We initiate coverage of the GENLLN 22s with a Buy recommendation. Our view is based on the company’s strong cash flow generation, resilience to cost inflation and oil price volatility, abundant liquidity and low leverage. We estimate that, as long as 1) Brent stays above US$40 per barrel, 2) the dividend policy is not in conflict with creditor interests and 3) timely payments from the Kurdistan Regional Government (KRG) keep coming, Genel will likely maintain its net cash position in 2022. The GENLLN 22s (YTM -8.47%, +656bps z-spread) have lagged the recent sovereign rally and, in spread terms, are indicated close to their widest levels over the IRAQ 23s in the past 12 months. The recent underperformance of the GENLLN 22s strengthens our view that this is a buying opportunity for investors comfortable with Kurdistan risk.
A pure-play Kurdistan exposure. Genel is an independent oil and gas company that has operated in the Kurdistan Region of Iraq (KRI) since 2002. It is at the forefront of the exploration and development of the region’s vast hydrocarbon reserves and has benefited from the lucrative terms of the production-sharing contracts (PSCs) for its key assets – the Tawke (operated by DNO) and Taq Taq oil fields. The company’s proved and probable (2P) reserves stand at 155mmboe and could secure another 11 years of production at the 2019 lifting rate of 37kboepd. The company has a portfolio of licenses at different stages of exploration and appraisal that should allow to replace its reserves (replacement rate >100% in 2018).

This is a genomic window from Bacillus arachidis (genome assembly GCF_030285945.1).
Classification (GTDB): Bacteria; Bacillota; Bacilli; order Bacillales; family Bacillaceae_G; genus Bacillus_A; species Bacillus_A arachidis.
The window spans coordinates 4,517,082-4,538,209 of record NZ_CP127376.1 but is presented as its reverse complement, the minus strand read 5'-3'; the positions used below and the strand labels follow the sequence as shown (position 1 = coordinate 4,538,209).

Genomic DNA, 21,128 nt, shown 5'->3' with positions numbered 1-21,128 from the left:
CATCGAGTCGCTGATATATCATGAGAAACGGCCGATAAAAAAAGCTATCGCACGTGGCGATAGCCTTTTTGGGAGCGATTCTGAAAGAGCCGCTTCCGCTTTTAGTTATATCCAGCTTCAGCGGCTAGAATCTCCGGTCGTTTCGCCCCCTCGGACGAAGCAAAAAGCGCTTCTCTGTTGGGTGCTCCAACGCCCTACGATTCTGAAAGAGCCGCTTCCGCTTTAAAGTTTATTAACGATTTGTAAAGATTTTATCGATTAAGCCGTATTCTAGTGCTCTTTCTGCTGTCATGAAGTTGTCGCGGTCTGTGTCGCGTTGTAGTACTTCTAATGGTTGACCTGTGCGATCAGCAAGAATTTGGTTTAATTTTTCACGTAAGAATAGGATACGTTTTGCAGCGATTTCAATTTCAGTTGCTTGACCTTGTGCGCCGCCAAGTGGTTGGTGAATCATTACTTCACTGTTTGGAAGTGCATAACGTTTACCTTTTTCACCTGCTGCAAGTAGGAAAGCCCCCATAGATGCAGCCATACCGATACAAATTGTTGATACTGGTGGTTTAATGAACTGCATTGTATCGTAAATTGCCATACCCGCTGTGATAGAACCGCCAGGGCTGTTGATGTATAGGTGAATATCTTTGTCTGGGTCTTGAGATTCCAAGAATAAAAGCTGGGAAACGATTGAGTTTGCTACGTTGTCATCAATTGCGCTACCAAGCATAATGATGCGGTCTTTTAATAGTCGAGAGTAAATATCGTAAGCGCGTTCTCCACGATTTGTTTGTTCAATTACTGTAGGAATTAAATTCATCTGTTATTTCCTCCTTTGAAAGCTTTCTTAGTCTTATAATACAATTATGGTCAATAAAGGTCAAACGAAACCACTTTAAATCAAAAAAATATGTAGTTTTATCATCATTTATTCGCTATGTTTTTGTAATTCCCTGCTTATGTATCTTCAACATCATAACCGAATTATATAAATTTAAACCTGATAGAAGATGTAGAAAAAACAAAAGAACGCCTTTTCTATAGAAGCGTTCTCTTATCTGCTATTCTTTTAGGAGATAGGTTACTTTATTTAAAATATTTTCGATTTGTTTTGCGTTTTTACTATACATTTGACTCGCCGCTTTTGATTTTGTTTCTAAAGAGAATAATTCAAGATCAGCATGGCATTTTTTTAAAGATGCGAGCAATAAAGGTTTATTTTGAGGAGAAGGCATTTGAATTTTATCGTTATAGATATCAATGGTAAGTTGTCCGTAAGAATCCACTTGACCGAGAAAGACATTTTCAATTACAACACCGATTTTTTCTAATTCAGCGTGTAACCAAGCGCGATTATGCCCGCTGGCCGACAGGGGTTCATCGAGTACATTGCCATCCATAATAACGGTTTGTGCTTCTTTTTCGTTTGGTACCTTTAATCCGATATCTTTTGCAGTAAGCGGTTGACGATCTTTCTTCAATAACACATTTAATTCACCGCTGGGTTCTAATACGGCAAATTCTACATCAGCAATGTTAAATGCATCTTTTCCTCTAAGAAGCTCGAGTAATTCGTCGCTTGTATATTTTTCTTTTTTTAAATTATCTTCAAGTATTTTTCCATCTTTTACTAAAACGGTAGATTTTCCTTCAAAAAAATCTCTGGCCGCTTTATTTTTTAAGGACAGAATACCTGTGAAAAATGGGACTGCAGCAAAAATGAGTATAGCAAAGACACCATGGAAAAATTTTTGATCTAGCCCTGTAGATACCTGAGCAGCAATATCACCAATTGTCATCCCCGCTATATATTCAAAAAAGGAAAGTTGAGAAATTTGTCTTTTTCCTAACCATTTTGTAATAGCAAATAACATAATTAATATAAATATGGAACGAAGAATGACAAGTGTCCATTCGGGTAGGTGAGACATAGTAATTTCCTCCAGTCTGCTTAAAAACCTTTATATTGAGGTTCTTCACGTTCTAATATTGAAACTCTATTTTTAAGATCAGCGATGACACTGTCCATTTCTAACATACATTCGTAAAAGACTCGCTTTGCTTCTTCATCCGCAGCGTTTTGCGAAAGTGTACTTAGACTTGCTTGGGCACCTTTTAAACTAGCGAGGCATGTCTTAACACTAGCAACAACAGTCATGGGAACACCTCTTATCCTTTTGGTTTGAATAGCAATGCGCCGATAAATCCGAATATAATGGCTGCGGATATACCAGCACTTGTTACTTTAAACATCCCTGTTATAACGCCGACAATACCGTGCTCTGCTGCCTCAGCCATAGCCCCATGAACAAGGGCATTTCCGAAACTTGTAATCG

High cash flows at low cost. Genel is highly profitable at the current Brent price. We estimate the company’s production costs – including liftings, capex, interest and corporate overheads – amounted to US$43 per entitlement barrel, allowing the company to retain some US$29/boe in 2018. Incorporating management production and capex guidance into our financial model, we estimate that, in 2019, Genel could retain cUS$18 from each barrel of oil entitlement, generating cUS$126mn of free cash flow. This margin gives the company a degree of protection from oil price volatility and allows for potential cost increases from capex or dividends.
High liquidity and low debt. Genel’s only debt is the US$300mn of bonds due at end-22. The company had accumulated US$334mn cash by end-18 and, according to our estimates, will continue to build up cash reserves in 2019. If 2019f-22f capex remains at US$150mn and Brent is US$40-60/bbl, we estimate that, by end-22 (when the bonds are due), the company could repay debt from its US$340mn-580mn of accumulated cash reserves and should have no problems refinancing it.
Risks. There are some uncertainties around our forecast: 1) the newly introduced dividend policy requires a minimum of US$40mn annually – an increase in dividends above the minimum level could reduce the liquidity pool; 2) higher-than-projected capex could take a toll on cash balances; and 3) Iraqi politics (specifically, the KRG-central government relationship) and the regional security situation could undermine the assumption that oil and gas companies operating in the KRI will continue to receive regular payments from the KRG.